Winnipeg police and the city continued to do battle this week over skyrocketing policing costs. The city’s executive policy committee offered police a generous 6.3% overall budget increase for 2016, which police brass insisted was still too little to maintain basic services. The conflict escalated into a war of words between police management, the Winnipeg Police Board and city councillors. And it further underscored the need to find a long-term solution to a police budget that even outgoing police Chief Devon Clunis called “unsustainable” this week.

This budget conflict isn’t entirely new. There has been a noticeable increase in friction between the city and the police service in recent years over the cop budget. After a decade of generous salary increases for police officers, about 172 of which are now paid for directly by the provincial government, the willingness to fund soaring police budgets unconditionally has hit the wall.

The political climate has shifted and the blank-cheque mentality for police financing has come to an end.

There are no quick-fixes to the problem, though. Salaries and benefits make up about 85% of the police budget. And beyond efforts to better control overtime hours, rework job classifications and capitalize further on vacancy management, police brass don’t have a lot of wiggle room on labour costs.

The only way to control them in a substantive way is through collective bargaining.

The good news is the current police contract expires Dec. 23, 2016, which means the city has an opportunity this year to do something about policing costs.

But they can’t do it alone. Police officers aren’t legally allowed to strike. Which means if the city and the Winnipeg Police Association can’t successfully negotiate a collective agreement, it goes to binding arbitration. And that’s where the city loses control over its labour costs.

The last police budget had salary increases of 4% in 2012, 3.5% in 2013, 3.5% in 2014 and 4% last year. That’s not sustainable, not when inflation in Winnipeg has been running below 2% on average for the past four years (it’s currently at 1.1%).

The only way those salary increases are going to come down, though, is with the cooperation of the police union. The WPA has to play ball with the city. It has to show a willingness to find a long-term solution and work towards a contract that brings salary adjustments in line with inflation, without demanding other concessions that would wipe out those savings.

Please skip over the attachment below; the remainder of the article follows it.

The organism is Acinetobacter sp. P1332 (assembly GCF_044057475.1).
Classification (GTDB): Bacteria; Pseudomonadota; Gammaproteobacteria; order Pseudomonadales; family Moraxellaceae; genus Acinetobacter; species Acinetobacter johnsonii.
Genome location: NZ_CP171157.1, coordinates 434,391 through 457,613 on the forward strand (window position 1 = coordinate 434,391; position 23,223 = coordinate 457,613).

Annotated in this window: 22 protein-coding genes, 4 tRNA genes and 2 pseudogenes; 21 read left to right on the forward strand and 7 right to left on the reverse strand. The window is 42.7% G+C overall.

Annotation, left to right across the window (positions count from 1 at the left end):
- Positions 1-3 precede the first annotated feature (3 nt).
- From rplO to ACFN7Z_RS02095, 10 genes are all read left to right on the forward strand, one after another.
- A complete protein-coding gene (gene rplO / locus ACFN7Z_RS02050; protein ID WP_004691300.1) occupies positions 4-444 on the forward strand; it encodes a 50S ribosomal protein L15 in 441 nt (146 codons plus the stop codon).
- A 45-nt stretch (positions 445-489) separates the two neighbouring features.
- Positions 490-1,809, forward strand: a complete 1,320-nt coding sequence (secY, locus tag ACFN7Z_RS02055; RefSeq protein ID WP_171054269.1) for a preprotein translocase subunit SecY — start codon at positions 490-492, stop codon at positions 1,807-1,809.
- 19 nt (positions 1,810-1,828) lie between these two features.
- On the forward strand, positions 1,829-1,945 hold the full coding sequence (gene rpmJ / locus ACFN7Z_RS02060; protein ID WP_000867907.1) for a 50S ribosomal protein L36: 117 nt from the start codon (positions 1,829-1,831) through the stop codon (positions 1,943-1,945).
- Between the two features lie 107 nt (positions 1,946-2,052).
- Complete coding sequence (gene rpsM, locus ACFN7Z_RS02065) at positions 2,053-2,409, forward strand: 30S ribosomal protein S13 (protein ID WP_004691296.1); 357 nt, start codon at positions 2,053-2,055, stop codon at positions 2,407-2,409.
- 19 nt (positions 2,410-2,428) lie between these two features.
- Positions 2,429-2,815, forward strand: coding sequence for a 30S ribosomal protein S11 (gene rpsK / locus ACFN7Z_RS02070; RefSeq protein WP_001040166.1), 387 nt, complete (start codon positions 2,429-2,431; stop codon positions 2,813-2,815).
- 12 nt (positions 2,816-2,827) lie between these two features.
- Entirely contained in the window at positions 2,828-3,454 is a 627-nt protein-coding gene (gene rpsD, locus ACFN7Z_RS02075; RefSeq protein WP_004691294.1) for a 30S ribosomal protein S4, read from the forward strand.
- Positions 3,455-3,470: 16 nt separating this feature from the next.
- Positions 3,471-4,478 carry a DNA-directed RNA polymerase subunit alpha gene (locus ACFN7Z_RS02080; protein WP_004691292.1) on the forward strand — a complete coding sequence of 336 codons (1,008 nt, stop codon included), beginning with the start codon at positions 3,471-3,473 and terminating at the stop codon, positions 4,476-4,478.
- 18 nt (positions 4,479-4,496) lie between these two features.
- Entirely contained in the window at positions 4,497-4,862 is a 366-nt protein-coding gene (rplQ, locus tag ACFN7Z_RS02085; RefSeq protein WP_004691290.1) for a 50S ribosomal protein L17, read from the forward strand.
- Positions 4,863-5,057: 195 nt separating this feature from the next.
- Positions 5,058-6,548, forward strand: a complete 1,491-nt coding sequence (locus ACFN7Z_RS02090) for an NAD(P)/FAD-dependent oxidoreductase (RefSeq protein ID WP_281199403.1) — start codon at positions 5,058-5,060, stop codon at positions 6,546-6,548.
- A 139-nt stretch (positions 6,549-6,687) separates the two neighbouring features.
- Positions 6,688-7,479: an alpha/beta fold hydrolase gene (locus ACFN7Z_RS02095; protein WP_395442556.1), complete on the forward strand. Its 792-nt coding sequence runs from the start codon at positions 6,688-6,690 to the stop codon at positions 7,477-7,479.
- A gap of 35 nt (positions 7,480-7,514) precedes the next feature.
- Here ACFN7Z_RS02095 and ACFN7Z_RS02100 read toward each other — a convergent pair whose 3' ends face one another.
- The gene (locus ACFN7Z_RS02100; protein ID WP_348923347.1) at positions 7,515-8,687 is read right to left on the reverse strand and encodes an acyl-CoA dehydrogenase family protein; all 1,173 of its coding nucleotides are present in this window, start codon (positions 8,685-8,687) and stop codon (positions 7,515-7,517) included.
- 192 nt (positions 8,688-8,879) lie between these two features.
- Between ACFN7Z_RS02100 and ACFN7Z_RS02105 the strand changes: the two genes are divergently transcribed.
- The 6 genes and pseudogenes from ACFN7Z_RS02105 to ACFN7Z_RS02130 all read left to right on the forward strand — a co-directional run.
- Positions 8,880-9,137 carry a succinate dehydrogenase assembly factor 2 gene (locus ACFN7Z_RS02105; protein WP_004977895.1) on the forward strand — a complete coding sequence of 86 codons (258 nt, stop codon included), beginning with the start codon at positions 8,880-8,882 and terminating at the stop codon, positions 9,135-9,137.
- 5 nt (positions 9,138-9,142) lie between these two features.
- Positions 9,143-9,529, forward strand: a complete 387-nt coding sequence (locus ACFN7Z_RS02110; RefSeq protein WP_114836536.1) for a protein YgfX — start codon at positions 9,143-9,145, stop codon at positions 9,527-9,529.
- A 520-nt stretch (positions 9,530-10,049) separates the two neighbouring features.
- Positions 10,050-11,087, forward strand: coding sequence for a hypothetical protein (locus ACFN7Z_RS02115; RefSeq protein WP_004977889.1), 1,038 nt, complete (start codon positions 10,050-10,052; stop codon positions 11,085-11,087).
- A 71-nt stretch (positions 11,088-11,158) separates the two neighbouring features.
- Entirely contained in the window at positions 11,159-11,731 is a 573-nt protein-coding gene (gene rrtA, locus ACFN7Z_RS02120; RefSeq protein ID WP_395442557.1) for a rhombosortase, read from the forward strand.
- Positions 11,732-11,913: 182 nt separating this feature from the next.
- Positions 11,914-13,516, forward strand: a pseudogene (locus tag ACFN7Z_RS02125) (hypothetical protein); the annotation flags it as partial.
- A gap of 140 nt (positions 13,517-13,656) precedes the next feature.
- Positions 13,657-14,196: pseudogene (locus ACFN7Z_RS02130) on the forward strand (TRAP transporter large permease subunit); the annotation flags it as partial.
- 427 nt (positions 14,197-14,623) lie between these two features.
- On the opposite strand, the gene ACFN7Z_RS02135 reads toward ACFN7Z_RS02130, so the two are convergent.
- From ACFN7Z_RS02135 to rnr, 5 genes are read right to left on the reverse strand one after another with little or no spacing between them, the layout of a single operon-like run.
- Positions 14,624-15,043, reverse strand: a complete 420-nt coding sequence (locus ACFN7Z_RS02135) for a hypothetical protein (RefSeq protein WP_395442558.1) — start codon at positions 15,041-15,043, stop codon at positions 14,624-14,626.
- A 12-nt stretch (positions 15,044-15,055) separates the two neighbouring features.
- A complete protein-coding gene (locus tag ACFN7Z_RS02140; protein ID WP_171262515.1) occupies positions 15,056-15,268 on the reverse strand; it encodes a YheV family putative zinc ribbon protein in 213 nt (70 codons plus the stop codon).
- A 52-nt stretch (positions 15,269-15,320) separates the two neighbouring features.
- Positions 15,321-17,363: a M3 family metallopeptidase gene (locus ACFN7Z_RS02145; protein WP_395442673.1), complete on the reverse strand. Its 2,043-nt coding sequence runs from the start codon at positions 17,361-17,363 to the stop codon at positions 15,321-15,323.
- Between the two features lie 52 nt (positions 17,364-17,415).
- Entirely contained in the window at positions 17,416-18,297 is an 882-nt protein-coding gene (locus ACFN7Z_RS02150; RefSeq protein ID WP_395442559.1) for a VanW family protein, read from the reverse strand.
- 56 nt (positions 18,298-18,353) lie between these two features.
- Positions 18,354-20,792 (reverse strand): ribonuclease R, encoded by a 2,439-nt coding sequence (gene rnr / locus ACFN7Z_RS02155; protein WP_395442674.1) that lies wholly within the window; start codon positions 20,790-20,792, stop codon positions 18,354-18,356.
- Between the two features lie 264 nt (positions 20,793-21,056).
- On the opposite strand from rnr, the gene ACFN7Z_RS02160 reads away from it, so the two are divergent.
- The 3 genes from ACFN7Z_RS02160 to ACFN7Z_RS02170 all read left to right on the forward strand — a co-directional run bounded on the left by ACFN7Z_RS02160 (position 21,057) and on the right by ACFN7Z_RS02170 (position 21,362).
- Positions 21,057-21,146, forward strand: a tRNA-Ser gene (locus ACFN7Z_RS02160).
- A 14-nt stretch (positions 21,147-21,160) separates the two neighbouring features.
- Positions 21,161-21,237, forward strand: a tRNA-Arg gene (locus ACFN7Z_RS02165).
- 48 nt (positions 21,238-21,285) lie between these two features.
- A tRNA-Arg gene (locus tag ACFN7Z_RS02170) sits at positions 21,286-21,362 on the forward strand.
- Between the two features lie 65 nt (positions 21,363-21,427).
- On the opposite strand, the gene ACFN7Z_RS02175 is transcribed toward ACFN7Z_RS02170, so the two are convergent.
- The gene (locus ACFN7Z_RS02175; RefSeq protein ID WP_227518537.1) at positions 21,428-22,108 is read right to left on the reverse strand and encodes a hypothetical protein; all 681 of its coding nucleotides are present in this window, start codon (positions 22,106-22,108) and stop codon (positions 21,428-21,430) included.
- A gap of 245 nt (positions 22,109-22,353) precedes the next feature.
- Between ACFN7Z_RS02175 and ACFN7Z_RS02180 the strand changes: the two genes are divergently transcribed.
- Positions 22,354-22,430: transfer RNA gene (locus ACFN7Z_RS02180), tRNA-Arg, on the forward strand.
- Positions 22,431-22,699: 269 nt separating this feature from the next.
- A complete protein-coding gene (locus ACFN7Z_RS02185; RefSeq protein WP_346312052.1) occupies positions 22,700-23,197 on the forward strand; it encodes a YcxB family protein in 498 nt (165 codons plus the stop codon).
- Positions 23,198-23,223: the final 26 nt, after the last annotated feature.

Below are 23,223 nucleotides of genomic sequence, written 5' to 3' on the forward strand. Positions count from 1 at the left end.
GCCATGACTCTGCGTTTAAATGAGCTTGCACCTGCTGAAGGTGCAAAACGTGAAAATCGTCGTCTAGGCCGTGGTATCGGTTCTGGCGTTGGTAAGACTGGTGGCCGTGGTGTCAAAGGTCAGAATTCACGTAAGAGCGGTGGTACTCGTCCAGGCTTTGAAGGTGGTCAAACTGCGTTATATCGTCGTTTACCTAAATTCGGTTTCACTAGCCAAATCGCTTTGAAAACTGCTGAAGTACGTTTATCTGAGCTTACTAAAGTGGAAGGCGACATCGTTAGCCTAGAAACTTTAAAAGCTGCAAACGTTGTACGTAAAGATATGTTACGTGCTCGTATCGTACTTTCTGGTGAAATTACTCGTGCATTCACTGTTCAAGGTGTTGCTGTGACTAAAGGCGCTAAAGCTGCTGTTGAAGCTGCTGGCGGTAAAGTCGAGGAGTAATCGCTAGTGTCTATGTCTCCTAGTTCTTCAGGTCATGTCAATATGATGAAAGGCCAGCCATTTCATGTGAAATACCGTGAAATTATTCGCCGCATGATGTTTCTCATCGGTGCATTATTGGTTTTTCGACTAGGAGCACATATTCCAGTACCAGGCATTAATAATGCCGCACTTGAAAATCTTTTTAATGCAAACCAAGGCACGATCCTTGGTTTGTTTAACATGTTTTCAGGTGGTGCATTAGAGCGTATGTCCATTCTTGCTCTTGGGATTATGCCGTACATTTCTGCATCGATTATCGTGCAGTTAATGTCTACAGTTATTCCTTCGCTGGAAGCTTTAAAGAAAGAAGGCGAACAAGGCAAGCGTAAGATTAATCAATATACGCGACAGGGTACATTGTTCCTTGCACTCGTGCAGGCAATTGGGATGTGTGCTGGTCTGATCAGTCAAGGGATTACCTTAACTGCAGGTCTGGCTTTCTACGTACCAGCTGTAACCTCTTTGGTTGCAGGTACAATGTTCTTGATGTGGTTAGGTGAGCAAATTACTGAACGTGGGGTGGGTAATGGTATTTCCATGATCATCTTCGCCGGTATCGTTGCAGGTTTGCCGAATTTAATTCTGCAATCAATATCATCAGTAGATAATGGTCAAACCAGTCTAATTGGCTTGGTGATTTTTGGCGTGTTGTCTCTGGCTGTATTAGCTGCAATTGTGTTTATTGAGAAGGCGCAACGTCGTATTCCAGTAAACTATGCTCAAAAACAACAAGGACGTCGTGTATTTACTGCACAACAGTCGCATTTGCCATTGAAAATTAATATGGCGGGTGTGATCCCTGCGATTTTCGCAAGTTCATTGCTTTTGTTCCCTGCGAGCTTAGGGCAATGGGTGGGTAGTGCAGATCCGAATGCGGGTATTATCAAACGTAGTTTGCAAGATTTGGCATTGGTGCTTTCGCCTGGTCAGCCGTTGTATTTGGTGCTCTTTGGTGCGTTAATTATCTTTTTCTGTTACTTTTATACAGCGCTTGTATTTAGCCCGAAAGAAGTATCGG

The province has a role to play here, too. We need labour legislation that forces arbitrators to ensure ability to pay is a top criteria when deciding awards so that if talks do fail, arbitrators are legally bound to adhere to that rule.

There’s a strong incentive for all parties involved to work towards a more affordable police budget, now more than ever. Like it or not, failure to do so would almost certainly result in layoffs and other undesirable cost reductions to the police budget.

And nobody wants that.

Winnipeggers want a well-resourced police service. And everybody knows policing is expensive. But there has to be a limit. The status quo can’t continue.

Nobody is talking about wage rollbacks or even wage freezes. But we need police contracts with salary increases in line with inflation.

It’s really not much to ask. And it would go a long way towards making the police budget more affordable.

 

THE COST OF COPS

 

Police Salaries, Winnipeg Police Association

As of Dec. 27, 2015

Constable

Starting salary – $53,268

After 6 years – $96,851

After 9 years – $101,693

After 15 years – $106,535

Over half of WPS’s 1,085 constables were paid over $100,000 in 2014

Top salaries for:

First-class constable $110,410

Patrol/detective sergeant $114, 284

Sergeant $121,063

Staff sergeant $129,780

* Does not include overtime pay

– Winnipeg Police Association collective agreement 2012-2016

 

 

 

About Kevin Yaworski

I use my blog to write about things I find interesting or that I think are matter of public interest.
This entry was posted in News and politics and tagged , , , , . Bookmark the permalink.